Traditionally, all woods are divided into two main categories: softwood and hardwood. Hardwood comes from leaf-bearing trees and softwood comes from coniferous trees.
About 80 percent of all timber harvested in the world is softwood. Softwoods, like cedar, pine or redwood, are relatively inexpensive and are suitable for the mass production of affordable wooden furniture.
However, exotic woods are excellent choices for many woodworking projects. For one thing, exotic wood is extremely durable. With proper care, it can last over 100 years.
Read on for some beautiful and unique types of wood that you will love to use for your next woodworking projects.
Cocobolo is a tropical hardwood .It is native to Mexico and Central America. For woodworking projects, only the heartwood is used.
This exotic lumber is usually a beautiful orange or reddish-brown that changes color after being cut. You can sometimes see darker traces weaving through the grain.
The aromatic floral smell in this wood comes from the natural oil. Cocobolo can withstand repeated handling and so is a good wood to use in woodworking projects that will often be handled. This exotic lumber can be polished to a smooth, glossy finish.
Cocobolo is hard, fine-textured, and dense, yet easily machined, similar to other very hard and dense tropical woods.
Found in Southwest Australia, Jarrah wood is a type of Eucalyptus. It comes in various ranges of colors from light reds to deeper shades. This wood tends to darken with exposure to light.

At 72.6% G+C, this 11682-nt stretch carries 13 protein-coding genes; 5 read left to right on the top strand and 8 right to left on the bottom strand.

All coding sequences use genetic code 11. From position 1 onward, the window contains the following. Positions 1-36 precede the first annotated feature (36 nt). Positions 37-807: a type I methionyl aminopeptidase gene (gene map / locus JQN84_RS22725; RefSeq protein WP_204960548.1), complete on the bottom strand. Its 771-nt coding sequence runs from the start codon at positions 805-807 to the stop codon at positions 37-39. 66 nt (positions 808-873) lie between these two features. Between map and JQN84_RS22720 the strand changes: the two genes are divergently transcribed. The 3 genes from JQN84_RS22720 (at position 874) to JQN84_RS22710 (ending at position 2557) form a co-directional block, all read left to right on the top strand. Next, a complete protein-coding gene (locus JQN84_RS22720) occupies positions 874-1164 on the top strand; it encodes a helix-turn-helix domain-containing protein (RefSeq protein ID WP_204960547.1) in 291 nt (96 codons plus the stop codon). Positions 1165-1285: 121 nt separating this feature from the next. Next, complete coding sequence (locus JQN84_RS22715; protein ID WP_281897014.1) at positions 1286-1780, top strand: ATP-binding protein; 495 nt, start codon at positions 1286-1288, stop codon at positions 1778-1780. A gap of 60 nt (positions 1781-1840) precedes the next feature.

Jarrah is very resistant to rot and also insect attacks. It is an extremely durable exotic lumber due to its dense, interlocked grain, which makes it perfect for woodworking projects that need unique bits of "curly" wood.
The tight knots, swirling grain, and rich colors make Jarrah a good choice for many woodworking projects.
Ebony is a strong black wood that is well known for its dark shade. It is very dense and will even sink in water. Ebony can be polished to a lustrous sheen and so is a great exotic wood for woodworking projects that are meant for display.
This exotic lumber is native to Sri Lanka, India, and parts of Western Africa.
Chakte Kok-Red Heart
Chakte Kok-Red Heart is, you guessed it, mostly red. There are various shades of red available ranging from light pink, which can be a very bright, to watermelon red or russet brown.
The grain is usually straight or irregular, with a fine, even texture. Red heart has a low to medium natural luster. This wood planes, machines, and sands well.
It is commonly used in woodworking projects, such as turned objects, inlays, veneer, fine furniture, and small specialty wood items.
Goncalo Alves is sometimes called tigerwood, zebrawood, or jobillo because of the wood's dramatic color contrasts. While the sapwood is light in color, the heartwood is a somber brown, with dark streaks. The wood's color deepens with exposure and age.
Goncalo Alves is generally not too difficult to work, despite its high density. It is often used in woodworking projects, such as pool cues, archery bows, and knife handles.
Last Thoughts on Woodworking Projects
We hope you have enjoyed reading about these exotic woods for all your woodworking projects.
Not sure what to craft next? Check out these 5 exotic wood projects for your home.
Global Wood Source is a family owned and operated lumber yard and mill specializing in exotic woods from around the world and rare domestics. We personally acquire and inspect each piece of log and timber obtained from forests and jungles worldwide.